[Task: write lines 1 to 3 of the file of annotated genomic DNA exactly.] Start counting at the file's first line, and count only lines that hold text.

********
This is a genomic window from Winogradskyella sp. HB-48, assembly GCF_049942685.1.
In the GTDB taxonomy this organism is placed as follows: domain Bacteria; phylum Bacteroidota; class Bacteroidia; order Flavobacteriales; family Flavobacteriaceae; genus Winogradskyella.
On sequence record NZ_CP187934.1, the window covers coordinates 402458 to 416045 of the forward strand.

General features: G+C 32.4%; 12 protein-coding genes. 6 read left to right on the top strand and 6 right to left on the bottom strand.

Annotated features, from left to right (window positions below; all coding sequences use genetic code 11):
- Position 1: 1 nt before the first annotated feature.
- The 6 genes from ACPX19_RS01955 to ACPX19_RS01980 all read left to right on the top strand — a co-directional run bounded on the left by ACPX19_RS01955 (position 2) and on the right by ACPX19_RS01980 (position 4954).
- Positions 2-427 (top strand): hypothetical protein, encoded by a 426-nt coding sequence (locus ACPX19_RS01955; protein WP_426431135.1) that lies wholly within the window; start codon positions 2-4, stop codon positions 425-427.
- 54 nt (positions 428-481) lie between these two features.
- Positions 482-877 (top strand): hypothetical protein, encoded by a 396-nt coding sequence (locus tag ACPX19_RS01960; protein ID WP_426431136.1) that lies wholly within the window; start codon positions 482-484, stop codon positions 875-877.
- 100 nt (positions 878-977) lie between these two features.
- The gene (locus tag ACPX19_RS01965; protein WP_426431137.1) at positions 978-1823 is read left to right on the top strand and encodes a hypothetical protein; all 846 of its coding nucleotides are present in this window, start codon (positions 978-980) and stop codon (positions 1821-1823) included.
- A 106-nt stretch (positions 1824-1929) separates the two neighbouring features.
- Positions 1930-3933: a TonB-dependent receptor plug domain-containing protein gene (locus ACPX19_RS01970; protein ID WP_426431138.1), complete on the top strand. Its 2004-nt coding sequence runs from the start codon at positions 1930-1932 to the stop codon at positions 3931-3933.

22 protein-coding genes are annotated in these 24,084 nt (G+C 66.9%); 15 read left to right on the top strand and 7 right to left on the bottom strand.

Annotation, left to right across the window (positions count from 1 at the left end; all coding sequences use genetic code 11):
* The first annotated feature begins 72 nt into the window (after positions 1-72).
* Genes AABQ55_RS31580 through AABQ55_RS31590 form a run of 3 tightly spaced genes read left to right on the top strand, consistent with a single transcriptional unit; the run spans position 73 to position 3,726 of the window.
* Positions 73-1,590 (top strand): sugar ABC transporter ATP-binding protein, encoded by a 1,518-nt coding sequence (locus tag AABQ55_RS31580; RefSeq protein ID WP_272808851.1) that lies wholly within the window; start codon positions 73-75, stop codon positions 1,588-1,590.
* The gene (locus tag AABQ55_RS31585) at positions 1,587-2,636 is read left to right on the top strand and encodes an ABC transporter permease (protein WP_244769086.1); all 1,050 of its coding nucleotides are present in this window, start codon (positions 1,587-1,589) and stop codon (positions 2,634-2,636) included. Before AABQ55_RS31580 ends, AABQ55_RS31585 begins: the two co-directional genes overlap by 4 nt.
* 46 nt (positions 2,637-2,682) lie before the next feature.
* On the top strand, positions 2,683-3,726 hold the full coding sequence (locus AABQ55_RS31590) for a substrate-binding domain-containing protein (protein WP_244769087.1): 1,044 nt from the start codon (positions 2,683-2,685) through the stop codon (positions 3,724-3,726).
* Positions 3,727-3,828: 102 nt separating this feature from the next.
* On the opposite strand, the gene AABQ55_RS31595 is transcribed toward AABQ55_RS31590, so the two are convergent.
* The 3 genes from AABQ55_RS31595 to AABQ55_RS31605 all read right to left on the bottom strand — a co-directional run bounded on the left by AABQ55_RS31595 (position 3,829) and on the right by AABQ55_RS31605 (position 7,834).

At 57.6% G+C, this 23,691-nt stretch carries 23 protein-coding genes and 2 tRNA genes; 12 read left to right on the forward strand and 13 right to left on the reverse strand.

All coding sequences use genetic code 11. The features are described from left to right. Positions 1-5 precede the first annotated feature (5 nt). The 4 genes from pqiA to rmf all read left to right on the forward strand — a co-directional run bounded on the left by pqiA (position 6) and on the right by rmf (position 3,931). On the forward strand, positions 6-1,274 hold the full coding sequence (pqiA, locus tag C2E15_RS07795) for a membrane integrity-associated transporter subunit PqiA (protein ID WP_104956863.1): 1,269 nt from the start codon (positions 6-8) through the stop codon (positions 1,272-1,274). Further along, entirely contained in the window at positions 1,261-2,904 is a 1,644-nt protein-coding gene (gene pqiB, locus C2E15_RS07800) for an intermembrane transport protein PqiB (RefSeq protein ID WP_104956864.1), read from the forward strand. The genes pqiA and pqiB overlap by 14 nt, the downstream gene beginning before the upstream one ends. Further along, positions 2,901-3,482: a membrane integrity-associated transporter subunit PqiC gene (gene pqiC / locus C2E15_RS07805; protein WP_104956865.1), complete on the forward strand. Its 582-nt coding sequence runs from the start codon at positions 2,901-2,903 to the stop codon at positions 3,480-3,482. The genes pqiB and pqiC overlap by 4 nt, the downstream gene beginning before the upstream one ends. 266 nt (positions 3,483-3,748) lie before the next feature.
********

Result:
This is a genomic window from Winogradskyella sp. HB-48, assembly GCF_049942685.1.
In the GTDB taxonomy this organism is placed as follows: domain Bacteria; phylum Bacteroidota; class Bacteroidia; order Flavobacteriales; family Flavobacteriaceae; genus Winogradskyella.
On sequence record NZ_CP187934.1, the window covers coordinates 402458 to 416045 of the forward strand.